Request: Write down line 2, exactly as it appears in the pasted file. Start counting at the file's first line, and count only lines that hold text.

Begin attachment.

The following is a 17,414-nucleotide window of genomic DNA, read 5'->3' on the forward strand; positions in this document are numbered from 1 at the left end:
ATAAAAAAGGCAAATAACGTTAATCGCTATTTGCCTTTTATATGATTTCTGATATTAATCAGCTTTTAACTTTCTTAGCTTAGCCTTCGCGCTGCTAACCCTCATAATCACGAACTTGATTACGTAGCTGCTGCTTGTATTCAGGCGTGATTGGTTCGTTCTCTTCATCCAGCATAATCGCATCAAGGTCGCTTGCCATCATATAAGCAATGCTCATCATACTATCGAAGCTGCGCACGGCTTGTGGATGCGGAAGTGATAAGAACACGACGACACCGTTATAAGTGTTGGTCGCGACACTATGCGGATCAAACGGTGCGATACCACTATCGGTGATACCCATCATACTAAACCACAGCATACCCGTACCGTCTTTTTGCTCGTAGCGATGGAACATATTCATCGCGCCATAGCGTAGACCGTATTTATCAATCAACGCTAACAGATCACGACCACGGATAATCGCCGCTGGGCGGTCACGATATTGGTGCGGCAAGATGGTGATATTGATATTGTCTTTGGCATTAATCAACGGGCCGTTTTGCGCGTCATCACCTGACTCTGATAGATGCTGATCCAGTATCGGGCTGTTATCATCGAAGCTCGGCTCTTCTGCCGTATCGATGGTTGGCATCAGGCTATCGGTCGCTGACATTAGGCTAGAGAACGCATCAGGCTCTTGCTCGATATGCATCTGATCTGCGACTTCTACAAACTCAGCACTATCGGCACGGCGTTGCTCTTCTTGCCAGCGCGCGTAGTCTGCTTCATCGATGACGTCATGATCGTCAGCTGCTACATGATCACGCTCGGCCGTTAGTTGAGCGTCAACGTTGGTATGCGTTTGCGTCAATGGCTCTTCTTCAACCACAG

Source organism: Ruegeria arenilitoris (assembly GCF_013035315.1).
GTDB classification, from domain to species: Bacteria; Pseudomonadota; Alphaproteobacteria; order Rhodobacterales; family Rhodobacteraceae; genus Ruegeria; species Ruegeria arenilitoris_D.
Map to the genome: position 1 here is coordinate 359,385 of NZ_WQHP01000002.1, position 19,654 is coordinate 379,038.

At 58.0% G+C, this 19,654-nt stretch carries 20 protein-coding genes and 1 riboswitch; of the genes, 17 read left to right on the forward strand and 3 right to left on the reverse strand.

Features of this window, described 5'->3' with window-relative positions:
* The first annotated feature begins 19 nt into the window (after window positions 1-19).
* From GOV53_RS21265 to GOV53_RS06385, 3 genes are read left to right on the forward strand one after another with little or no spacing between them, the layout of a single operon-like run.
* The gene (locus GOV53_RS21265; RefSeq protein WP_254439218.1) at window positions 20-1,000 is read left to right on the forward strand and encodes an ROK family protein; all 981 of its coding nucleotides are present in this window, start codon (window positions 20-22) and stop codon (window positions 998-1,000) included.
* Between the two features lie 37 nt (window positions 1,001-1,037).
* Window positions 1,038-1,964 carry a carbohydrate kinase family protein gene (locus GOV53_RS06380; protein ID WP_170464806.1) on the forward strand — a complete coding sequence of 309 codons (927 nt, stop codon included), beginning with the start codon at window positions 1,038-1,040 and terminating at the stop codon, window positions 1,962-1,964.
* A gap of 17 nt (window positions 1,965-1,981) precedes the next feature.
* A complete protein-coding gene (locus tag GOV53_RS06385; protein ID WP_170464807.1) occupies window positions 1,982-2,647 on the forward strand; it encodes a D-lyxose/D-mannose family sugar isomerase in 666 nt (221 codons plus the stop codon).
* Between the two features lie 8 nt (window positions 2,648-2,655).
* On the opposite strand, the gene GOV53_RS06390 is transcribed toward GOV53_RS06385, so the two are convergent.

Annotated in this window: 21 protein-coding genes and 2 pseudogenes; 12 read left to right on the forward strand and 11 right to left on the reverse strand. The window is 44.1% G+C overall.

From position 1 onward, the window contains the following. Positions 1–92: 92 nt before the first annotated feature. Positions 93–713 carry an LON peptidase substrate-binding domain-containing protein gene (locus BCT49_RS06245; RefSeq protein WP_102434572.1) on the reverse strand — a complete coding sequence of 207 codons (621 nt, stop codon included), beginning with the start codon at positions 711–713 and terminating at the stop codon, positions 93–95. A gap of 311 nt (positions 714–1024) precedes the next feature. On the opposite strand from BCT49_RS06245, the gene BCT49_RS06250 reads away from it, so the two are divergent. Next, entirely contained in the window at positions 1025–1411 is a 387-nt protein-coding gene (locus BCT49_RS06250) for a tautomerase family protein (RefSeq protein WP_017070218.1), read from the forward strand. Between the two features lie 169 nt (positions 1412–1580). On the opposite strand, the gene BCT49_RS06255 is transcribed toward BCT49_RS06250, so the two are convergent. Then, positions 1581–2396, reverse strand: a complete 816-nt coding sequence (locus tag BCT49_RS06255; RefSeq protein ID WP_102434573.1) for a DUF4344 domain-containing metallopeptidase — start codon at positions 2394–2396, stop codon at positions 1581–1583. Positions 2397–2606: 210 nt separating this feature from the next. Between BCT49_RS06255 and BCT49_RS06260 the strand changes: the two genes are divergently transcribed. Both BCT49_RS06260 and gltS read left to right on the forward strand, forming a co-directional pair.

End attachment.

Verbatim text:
ATAAAAAAGGCAAATAACGTTAATCGCTATTTGCCTTTTATATGATTTCTGATATTAATCAGCTTTTAACTTTCTTAGCTTAGCCTTCGCGCTGCTAACCCTCATAATCACGAACTTGATTACGTAGCTGCTGCTTGTATTCAGGCGTGATTGGTTCGTTCTCTTCATCCAGCATAATCGCATCAAGGTCGCTTGCCATCATATAAGCAATGCTCATCATACTATCGAAGCTGCGCACGGCTTGTGGATGCGGAAGTGATAAGAACACGACGACACCGTTATAAGTGTTGGTCGCGACACTATGCGGATCAAACGGTGCGATACCACTATCGGTGATACCCATCATACTAAACCACAGCATACCCGTACCGTCTTTTTGCTCGTAGCGATGGAACATATTCATCGCGCCATAGCGTAGACCGTATTTATCAATCAACGCTAACAGATCACGACCACGGATAATCGCCGCTGGGCGGTCACGATATTGGTGCGGCAAGATGGTGATATTGATATTGTCTTTGGCATTAATCAACGGGCCGTTTTGCGCGTCATCACCTGACTCTGATAGATGCTGATCCAGTATCGGGCTGTTATCATCGAAGCTCGGCTCTTCTGCCGTATCGATGGTTGGCATCAGGCTATCGGTCGCTGACATTAGGCTAGAGAACGCATCAGGCTCTTGCTCGATATGCATCTGATCTGCGACTTCTACAAACTCAGCACTATCGGCACGGCGTTGCTCTTCTTGCCAGCGCGCGTAGTCTGCTTCATCGATGACGTCATGATCGTCAGCTGCTACATGATCACGCTCGGCCGTTAGTTGAGCGTCAACGTTGGTATGCGTTTGCGTCAATGGCTCTTCTTCAACCACAG